Vandenberg Air Force Base2022.07.23
There is the place where Earth Observation began.
On July 23, 1972, the world's first Earth observation satellite, Landsat-1, was launched by the United States from Launch Pad 2 at Vandenberg Air Force Base.
Following the launch of Landsat, the National Space Development Agency of Japan (now the Japan Aerospace Exploration Agency (JAXA)) established the Earth Observation Center (EOC) in Hatoyama, Saitama Prefecture in 1978, and it began directly receiving Landsat-2 and Landsat-3 data the following year. The satellite development program continued, and the launch of the ocean observation satellite MOS-1 (Momo-1) in 1987 marked the beginning of the full-fledged era of earth observation.
RESTEC also started satellite data distribution services in 1978 and satellite operation support services at the EOC in 1979 and has been striving to contribute to social and economic development and improvement of people's welfare through remote sensing.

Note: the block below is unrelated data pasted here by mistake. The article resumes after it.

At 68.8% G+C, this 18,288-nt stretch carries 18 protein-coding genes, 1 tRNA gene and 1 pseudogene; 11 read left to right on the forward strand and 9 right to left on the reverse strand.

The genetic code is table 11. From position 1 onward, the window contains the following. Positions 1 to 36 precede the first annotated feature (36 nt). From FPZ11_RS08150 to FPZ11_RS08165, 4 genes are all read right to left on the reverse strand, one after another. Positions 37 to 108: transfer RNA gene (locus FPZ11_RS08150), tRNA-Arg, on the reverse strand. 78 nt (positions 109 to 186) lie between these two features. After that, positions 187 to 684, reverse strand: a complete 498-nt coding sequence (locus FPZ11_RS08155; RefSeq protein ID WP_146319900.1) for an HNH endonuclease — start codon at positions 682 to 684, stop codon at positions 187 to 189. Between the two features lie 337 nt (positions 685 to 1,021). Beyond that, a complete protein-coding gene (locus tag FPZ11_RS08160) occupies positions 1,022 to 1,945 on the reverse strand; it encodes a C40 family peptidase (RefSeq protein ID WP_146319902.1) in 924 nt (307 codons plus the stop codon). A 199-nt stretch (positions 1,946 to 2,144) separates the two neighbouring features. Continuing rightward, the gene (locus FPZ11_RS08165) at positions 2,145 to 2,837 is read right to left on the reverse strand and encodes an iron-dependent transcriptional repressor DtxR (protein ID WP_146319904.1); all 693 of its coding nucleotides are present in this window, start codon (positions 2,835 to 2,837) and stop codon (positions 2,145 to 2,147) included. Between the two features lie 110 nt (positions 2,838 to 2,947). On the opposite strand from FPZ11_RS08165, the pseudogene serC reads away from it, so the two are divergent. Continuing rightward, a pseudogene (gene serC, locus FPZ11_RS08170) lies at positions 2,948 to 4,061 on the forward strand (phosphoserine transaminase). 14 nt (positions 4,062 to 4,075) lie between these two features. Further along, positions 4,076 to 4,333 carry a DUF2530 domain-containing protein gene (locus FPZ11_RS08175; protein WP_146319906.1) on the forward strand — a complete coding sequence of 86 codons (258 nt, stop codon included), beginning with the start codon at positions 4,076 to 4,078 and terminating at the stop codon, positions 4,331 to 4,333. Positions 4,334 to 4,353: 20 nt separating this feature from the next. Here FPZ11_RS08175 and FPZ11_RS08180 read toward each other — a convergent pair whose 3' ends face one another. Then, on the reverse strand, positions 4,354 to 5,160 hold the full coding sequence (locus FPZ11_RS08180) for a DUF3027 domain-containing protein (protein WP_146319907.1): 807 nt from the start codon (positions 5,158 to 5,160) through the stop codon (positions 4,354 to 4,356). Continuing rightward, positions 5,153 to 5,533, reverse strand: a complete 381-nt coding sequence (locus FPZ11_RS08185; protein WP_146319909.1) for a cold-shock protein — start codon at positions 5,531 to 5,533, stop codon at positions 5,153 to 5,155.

The Landsat program continues today, with Landsat-9 launched in September 2019. The data from this 50-year continuous observation of the Earth's surface is provided to national and international researchers and institutions for use in various fields, including agriculture, forestry, geology, geography, mapping, environmental pollution, oceanography, and meteorology.
In addition, many countries and companies have launched satellites equipped with a wide variety of sensors, and the various information obtained from satellites is utilized by society.
|Location||Vandenberg Air Force Base（United States of America）|
|Satellite / Satellite imaging product||SPOT-7|